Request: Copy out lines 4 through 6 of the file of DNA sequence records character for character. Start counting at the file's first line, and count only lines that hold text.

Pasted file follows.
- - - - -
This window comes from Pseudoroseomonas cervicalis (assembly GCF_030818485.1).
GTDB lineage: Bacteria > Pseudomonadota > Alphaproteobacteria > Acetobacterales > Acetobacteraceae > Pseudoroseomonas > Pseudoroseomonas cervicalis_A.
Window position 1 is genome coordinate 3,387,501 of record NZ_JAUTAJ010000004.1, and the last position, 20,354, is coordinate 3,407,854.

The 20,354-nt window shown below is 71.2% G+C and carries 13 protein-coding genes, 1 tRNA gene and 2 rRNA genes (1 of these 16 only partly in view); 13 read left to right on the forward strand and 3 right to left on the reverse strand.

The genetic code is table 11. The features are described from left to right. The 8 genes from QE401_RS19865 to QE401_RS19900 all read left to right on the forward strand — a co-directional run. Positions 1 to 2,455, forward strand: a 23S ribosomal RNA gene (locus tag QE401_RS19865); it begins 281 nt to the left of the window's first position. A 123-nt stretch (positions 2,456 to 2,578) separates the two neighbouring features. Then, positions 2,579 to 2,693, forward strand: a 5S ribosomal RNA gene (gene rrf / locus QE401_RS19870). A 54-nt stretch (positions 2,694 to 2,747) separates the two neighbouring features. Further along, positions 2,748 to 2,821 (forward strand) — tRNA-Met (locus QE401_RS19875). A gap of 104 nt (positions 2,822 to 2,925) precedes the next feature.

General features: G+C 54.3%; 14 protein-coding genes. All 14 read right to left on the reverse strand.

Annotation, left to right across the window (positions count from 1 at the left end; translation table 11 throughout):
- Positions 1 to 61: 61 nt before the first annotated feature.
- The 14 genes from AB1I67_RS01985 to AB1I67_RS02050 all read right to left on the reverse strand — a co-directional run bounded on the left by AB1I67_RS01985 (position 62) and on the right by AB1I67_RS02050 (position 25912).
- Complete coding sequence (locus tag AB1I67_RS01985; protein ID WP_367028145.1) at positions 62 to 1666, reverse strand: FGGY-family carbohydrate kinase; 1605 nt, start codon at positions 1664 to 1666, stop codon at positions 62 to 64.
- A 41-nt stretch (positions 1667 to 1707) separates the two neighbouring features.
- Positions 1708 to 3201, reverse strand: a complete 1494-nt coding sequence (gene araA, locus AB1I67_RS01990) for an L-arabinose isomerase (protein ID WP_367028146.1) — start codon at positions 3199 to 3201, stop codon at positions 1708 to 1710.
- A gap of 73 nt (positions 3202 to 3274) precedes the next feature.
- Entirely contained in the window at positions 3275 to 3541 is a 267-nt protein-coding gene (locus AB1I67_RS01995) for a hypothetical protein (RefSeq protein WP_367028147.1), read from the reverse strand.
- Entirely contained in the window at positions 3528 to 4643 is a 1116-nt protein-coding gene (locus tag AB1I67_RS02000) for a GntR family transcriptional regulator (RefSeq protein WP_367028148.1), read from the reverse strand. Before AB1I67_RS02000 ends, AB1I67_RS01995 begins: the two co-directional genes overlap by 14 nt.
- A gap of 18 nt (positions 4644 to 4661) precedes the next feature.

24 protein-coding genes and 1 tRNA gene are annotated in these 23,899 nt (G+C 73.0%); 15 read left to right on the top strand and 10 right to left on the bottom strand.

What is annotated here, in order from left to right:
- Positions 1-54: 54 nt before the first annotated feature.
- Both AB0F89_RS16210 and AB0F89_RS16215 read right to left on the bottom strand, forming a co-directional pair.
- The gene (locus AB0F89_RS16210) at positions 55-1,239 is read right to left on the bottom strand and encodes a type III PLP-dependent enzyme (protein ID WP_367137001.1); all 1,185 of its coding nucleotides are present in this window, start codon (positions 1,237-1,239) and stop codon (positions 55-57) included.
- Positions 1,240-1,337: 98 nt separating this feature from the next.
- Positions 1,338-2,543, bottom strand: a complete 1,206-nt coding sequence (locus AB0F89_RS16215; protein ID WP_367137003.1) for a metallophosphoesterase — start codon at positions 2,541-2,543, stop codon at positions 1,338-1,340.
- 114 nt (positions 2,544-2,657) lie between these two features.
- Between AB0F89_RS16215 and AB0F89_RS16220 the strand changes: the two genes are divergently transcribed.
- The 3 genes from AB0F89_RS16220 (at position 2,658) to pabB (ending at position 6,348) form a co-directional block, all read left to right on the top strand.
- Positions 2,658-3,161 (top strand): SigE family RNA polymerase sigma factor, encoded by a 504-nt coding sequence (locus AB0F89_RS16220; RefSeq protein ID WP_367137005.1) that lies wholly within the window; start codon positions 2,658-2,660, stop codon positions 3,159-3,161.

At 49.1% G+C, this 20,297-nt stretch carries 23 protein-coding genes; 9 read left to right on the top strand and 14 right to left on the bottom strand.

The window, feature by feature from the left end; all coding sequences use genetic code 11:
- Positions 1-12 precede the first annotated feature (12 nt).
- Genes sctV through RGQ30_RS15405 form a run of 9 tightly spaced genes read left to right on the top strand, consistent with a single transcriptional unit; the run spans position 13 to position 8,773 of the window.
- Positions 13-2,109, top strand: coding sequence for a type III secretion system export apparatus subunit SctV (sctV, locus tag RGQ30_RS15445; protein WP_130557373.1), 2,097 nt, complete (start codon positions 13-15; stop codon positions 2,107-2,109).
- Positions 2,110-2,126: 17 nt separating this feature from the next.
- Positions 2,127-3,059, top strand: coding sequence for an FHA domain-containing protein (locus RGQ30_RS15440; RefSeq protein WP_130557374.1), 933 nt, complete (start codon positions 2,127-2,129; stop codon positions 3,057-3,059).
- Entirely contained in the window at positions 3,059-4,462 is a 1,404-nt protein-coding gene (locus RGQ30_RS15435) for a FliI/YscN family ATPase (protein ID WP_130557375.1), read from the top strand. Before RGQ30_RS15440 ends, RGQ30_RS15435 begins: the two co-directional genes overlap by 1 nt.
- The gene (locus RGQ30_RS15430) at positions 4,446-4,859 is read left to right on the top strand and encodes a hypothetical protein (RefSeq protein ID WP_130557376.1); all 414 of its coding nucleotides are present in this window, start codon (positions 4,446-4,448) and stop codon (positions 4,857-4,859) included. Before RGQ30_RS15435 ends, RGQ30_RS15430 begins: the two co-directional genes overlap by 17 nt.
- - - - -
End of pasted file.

The 20,354-nt window shown below is 71.2% G+C and carries 13 protein-coding genes, 1 tRNA gene and 2 rRNA genes (1 of these 16 only partly in view); 13 read left to right on the forward strand and 3 right to left on the reverse strand.

The genetic code is table 11. The features are described from left to right. The 8 genes from QE401_RS19865 to QE401_RS19900 all read left to right on the forward strand — a co-directional run. Positions 1 to 2,455, forward strand: a 23S ribosomal RNA gene (locus tag QE401_RS19865); it begins 281 nt to the left of the window's first position. A 123-nt stretch (positions 2,456 to 2,578) separates the two neighbouring features. Then, positions 2,579 to 2,693, forward strand: a 5S ribosomal RNA gene (gene rrf / locus QE401_RS19870). A 54-nt stretch (positions 2,694 to 2,747) separates the two neighbouring features. Further along, positions 2,748 to 2,821 (forward strand) — tRNA-Met (locus QE401_RS19875). A gap of 104 nt (positions 2,822 to 2,925) precedes the next feature.

General features: G+C 54.3%; 14 protein-coding genes. All 14 read right to left on the reverse strand.